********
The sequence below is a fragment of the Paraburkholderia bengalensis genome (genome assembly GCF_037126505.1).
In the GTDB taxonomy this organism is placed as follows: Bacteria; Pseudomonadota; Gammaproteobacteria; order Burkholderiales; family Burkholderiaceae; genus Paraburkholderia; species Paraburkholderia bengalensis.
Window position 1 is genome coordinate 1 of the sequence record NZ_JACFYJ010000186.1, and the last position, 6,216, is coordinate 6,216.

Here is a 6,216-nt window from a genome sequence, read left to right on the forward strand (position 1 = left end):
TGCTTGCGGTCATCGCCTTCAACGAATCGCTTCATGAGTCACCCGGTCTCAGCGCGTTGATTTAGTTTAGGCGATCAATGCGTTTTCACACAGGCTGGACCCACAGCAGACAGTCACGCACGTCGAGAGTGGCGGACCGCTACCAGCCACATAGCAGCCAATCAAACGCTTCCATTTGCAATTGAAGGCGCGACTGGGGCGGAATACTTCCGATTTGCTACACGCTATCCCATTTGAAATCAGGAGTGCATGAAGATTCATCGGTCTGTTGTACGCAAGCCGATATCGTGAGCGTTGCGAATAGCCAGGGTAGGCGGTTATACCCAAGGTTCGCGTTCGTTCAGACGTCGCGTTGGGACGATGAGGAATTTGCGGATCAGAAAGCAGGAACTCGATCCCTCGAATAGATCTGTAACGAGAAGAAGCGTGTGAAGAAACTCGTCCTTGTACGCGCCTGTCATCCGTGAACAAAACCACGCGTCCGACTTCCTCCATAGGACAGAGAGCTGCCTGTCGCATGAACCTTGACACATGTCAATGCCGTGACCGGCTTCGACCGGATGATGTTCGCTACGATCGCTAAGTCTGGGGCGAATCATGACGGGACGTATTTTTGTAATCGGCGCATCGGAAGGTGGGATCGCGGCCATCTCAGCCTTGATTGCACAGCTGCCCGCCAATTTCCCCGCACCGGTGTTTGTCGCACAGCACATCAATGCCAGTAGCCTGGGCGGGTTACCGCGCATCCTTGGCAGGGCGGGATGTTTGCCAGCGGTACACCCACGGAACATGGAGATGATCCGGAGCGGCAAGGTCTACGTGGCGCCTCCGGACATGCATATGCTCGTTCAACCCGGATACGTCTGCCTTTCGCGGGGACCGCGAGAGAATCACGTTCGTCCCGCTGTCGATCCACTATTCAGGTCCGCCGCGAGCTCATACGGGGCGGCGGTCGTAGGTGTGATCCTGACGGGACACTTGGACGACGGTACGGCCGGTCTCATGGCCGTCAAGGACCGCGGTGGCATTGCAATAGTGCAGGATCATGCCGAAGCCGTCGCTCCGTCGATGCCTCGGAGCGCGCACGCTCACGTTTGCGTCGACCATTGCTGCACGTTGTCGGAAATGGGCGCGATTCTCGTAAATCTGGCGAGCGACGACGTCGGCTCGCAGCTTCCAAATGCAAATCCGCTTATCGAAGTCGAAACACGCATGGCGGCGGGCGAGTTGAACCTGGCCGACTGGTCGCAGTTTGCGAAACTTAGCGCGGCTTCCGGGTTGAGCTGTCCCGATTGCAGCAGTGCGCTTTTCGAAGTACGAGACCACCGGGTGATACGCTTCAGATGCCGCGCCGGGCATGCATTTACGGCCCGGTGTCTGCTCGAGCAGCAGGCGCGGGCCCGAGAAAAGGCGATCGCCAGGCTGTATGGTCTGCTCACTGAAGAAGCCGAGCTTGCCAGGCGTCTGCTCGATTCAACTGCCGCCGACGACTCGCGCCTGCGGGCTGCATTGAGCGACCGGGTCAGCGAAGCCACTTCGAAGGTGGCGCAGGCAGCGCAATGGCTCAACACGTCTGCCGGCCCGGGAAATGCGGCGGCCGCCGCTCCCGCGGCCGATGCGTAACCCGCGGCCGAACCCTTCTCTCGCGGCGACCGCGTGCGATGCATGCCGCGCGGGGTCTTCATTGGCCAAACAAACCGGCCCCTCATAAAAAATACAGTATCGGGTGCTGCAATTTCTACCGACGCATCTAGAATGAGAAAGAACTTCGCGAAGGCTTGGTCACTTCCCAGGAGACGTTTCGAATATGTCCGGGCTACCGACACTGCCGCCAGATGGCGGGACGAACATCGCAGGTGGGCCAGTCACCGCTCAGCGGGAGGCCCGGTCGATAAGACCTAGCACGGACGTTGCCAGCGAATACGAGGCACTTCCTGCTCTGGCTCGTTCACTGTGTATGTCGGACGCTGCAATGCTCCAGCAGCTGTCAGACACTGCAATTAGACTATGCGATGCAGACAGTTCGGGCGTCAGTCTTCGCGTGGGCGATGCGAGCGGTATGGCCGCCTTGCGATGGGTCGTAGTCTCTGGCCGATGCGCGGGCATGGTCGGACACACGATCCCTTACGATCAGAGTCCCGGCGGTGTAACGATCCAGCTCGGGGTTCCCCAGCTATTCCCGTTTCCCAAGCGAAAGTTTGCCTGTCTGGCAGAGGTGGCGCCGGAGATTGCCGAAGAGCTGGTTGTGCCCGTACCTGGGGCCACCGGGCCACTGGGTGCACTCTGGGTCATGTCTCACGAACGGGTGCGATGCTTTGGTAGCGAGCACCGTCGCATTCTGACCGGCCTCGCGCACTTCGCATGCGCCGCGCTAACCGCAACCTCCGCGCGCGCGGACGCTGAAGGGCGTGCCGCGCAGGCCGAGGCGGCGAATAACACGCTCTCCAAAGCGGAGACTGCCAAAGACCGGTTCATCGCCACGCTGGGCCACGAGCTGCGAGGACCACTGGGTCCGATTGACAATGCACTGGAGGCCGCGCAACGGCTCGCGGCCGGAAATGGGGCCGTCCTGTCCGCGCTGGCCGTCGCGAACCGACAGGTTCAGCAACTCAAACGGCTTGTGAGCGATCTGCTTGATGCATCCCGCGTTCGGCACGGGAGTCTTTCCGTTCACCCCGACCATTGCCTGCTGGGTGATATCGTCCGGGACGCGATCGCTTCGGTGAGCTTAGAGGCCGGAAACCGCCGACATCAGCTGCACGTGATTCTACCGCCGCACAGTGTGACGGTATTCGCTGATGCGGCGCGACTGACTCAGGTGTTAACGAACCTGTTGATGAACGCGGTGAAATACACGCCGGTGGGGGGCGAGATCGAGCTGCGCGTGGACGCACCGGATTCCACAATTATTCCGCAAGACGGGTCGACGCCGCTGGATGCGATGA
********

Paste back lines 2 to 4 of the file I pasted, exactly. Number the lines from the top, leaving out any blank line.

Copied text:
In the GTDB taxonomy this organism is placed as follows: Bacteria; Pseudomonadota; Gammaproteobacteria; order Burkholderiales; family Burkholderiaceae; genus Paraburkholderia; species Paraburkholderia bengalensis.
Window position 1 is genome coordinate 1 of the sequence record NZ_JACFYJ010000186.1, and the last position, 6,216, is coordinate 6,216.

Here is a 6,216-nt window from a genome sequence, read left to right on the forward strand (position 1 = left end):